Useless Man: Shanghai Review
The inventive film for the festival elite stands out in a Shanghai sidebar.
A brilliant technical tour-de-force, the Chinese art film Useless Man has such boundless energy and invention it can be forgiven being so rooted in local history and idiom that its story slips into obscurity for long patches. The difficulty posed by its multi-layered, fast-talking screenplay will prevent it from being an easy choice for Western festival programmers, much less commercial distributors. Yet the wild, atmospheric tale of a smug young idler who falls for a beautiful con artist in 1930s Tianjin announces a major new talent in director Zheng Dasheng. He also presented the star-crossed love story Falling City, which was shot nearly at the same time recycling the same sets, in the Shanghai film festival’s Spectrum sidebar. Both are worth consideration for sophisticated showcases, with Useless Man having the edge.
Signaling the historical setting as a lost world is a dazzling opening sequence in which the camera pans over archival photos accompanied by realistic city sounds. The whole film is recounted in a dim speakeasy to an audience of men in 1930s dress by a traditional Chinese storyteller. His witty language conjures up Tianjin in the years leading up to the Japanese invasion in 1937, painting the city as a prosperous town full of café life, back street dealers and loafers. His tale comes alive onscreen as the camera switches from rich sepia tones to color.
It comes as a surprise to find out the hero of the story is Su Er Ye, a grinning, overfed young fellow wearing a spotless khaki robe, played with broad humor and an ample range of facial expressions by TV presenter Guan Xincheng in his first screen role. In another culture Er Ye might be called a combination busybody, troublemaker and street inspector, strutting around town tricking people into inviting him to lunch and paying him for small scams and playing practical jokes. One day he bumps into Yu Qiuniang (Yang Miao), a deliciously malicious young lady posing as a bride, and love is born. While Er Ye courts her and she, more practically, plays up to a rich and powerful admirer (Zhang Jinyuan), they team up in a con game that involves an unidentified corpse fished out of the river. Qiuniang now poses as the dead man’s widow and threatens to sue a shopkeeper; Er Ye, her secret ally, presents himself as a mediator, pretending to represent the shopkeeper’s interests. To make the lawsuit seem real, they get the scheming editor (Li Hongchen) of a daily newspaper involved, and here the story starts to spin into murky waters, at least for those following the lightning fast subtitles.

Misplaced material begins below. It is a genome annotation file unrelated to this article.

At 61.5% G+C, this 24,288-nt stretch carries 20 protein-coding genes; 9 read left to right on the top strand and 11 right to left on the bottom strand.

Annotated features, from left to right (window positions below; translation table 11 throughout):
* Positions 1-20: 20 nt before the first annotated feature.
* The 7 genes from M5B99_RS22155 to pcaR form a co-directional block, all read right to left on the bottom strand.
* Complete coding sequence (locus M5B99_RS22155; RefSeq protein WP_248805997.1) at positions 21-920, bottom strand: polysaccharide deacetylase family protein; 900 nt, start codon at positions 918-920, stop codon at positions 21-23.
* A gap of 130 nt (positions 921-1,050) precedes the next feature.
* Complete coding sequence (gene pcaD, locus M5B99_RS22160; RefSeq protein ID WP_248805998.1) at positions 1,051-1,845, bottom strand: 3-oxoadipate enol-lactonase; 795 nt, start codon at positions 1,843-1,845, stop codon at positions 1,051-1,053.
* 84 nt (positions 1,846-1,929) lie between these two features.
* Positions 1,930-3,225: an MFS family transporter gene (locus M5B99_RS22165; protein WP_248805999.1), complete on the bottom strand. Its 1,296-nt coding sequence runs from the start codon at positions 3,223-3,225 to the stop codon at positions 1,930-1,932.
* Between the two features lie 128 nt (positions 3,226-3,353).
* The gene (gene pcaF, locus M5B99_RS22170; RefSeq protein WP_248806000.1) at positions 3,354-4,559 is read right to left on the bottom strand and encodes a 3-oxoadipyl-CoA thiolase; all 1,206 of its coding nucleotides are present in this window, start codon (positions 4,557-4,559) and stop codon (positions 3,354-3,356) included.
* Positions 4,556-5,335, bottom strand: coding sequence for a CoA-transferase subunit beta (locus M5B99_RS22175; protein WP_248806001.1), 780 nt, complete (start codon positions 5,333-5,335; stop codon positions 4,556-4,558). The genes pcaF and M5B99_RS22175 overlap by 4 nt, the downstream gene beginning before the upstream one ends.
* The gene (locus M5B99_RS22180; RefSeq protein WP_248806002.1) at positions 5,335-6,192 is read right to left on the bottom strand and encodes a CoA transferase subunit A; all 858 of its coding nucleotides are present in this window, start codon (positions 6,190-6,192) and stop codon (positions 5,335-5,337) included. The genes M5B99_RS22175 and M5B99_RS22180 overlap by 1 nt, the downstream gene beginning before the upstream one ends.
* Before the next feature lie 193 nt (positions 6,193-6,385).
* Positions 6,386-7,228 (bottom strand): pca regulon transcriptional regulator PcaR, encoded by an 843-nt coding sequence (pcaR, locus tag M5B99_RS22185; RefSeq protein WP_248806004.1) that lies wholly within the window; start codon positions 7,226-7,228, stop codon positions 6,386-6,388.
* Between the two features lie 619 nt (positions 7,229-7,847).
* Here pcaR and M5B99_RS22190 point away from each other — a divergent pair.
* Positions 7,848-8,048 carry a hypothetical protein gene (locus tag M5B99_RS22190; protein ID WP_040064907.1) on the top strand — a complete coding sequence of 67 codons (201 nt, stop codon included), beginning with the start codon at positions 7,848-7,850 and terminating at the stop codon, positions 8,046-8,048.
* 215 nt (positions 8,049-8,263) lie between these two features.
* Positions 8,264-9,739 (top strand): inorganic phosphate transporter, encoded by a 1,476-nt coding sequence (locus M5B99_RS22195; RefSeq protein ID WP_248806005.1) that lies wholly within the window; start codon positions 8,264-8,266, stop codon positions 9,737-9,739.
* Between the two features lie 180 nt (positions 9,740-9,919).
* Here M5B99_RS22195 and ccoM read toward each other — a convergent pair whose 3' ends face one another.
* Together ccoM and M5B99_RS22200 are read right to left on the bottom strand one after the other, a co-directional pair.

As the horizon darkens with war clouds, everyday tricks and cheating are no longer an innocent sucker’s game but turn into serious business. Yet once again the script and direction take an unexpected turn in a beautifully ironic ending, funny and poignantly melancholy at the same time. Though Guan’s comic idler is never depicted as a victim or even as a clown-turned-hero, the actor draws sympathy with his big face and shabby clothes, even before his bravura stand in the final scene. He makes an appropriately humorous pair with the petite spitfire Qiuniang, portrayed by Yang with arch aplomb.
Much of what is admirable about the low-budget film is in its stunning visuals, courtesy of cinematographer Jeffrey Chu, which gracefully combine with stylized VFX, like Chinese newsprint rearranging itself on the screen or a bright red cloak swirling through a whole sequence shot in black and white.
Venue: Shanghai Film Festival (Spectrum)
Production company: Magic City Entertainment Co.
Cast: Guan Xincheng, Yang Miao, Zhang Jinyuan, Li Hongchen, Zheng Fushan
Director: Zhang Dasheng
Screenwriters: Wu Bin, Jin Yuxuan, based on a novel by Lin Xi
Producer: Ge Xiaozheng
Executive producer: Sun Yan
Director of photography: Jeffrey Chu
Production designer: Wu Bin
Music: Zhe He
Editor: Gao Bing
No rating, 90 minutes.